News / Africa

UN Airlifts Emergency Aid to South Sudan

This photo taken on June 15, 2012, at the Jamam refugee camp, shows mothers queueing at a Medecin Sans Frontiere (MSF) field hospital in South Sudan's Upper Nile state, where over 100,000 refugees have fled conflict in Sudan's Blue Nile state since Sept.
This photo taken on June 15, 2012, at the Jamam refugee camp, shows mothers queueing at a Medecin Sans Frontiere (MSF) field hospital in South Sudan's Upper Nile state, where over 100,000 refugees have fled conflict in Sudan's Blue Nile state since Sept.
Lisa Schlein
The U.N. refugee agency is airlifting emergency aid for 50,000 refugees who have fled conflict and food shortages in Sudan’s Blue Nile State.  UNHCR says two daily rotations are bringing basic relief items from South Sudan's capital, Juba, to three remote camps housing the refugees.  

The UNHCR says the airlift includes basic items such as kitchen sets, blankets, sleeping mats and mosquito nets.  The plane also is bringing in equipment for drilling new boreholes.  This is intended to increase the supply of clean water, which is severely lacking in the area.

From Juba, UNHCR Representative in South Sudan Mireille Girard, explains to journalists in Geneva that already difficult road conditions are being made worse by heavy rains.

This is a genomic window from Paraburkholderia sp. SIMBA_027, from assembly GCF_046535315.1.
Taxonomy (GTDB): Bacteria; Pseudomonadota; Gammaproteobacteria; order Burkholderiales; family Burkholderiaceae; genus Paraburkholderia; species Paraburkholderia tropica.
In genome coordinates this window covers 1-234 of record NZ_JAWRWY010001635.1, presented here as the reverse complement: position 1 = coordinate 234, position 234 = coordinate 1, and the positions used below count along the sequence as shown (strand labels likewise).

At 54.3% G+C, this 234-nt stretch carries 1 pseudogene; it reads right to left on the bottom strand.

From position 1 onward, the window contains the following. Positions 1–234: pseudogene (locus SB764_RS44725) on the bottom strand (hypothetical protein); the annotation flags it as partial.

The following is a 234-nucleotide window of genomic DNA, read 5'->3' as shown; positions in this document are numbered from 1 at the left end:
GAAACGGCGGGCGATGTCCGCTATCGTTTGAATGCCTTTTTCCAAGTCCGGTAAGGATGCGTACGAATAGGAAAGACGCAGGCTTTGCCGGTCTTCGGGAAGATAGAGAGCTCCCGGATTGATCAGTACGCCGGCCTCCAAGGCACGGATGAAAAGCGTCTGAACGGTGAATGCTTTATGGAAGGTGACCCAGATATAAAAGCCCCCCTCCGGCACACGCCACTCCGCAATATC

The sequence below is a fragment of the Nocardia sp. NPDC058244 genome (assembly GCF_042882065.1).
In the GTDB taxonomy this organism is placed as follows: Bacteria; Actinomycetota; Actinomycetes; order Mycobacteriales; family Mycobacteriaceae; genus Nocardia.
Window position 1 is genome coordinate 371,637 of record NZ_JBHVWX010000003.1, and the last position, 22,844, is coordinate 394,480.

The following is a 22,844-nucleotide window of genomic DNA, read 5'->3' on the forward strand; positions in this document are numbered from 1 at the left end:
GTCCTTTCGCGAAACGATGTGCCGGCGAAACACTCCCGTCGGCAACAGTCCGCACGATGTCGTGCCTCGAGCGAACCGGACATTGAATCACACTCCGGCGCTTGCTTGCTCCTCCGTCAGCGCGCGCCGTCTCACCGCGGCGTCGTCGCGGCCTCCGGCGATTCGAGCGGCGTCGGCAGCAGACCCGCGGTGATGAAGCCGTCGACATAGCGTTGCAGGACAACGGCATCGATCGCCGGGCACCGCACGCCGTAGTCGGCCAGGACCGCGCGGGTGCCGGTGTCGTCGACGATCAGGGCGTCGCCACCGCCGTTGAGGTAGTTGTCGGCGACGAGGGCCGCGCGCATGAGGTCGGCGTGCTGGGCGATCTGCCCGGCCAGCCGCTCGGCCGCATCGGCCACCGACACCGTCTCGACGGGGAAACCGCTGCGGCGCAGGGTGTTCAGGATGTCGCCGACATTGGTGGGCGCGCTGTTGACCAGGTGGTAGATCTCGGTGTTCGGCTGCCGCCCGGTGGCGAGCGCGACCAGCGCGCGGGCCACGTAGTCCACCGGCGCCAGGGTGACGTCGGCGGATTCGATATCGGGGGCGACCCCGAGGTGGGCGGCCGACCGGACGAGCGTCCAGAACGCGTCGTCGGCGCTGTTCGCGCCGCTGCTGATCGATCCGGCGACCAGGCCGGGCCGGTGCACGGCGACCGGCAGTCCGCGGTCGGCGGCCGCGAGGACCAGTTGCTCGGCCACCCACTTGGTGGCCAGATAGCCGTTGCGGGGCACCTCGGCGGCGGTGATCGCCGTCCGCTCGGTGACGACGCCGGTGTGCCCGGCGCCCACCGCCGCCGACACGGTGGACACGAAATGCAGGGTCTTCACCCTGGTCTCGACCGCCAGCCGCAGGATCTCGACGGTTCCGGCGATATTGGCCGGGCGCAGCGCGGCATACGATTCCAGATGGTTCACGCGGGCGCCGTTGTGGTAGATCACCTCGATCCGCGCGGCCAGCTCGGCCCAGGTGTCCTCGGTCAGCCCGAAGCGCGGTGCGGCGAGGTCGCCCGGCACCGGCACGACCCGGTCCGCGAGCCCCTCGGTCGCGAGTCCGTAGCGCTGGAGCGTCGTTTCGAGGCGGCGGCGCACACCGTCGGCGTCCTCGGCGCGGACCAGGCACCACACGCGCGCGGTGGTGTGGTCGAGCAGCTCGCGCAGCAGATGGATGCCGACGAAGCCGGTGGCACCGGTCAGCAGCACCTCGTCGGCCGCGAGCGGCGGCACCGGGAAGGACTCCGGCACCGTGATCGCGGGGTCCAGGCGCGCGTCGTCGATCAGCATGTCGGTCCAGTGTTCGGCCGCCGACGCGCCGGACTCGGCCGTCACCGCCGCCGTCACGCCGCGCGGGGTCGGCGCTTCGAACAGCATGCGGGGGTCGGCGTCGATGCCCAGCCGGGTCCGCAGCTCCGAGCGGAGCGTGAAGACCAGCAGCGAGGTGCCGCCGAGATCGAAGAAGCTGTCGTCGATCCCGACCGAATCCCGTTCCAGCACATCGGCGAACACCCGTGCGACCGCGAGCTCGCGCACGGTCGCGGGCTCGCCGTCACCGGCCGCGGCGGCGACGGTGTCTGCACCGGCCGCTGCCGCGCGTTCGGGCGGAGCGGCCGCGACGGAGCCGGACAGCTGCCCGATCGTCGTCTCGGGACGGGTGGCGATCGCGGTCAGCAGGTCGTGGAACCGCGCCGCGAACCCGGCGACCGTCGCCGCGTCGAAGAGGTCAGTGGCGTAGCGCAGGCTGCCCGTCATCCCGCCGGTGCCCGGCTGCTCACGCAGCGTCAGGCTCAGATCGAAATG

“The logistics is a nightmare at the moment," she said.  "With the onset of the rain, roads are becoming more and more impassable and some convoys are stranded in the mud for hours and this is a monumental challenge, perhaps the single biggest obstacle to delivering humanitarian assistance for the refugees in both a timely and cost effective manner.”  

Girard says the UNHCR is working around the clock to try to get essential supplies into South Sudan before the rains render it impossible.   

She says the refugees are in a critical state.  She says they have been walking for days and weeks and when they arrive they are suffering exhaustion, dehydration and malnutrition.  She says they come with few belongings and are in need of everything.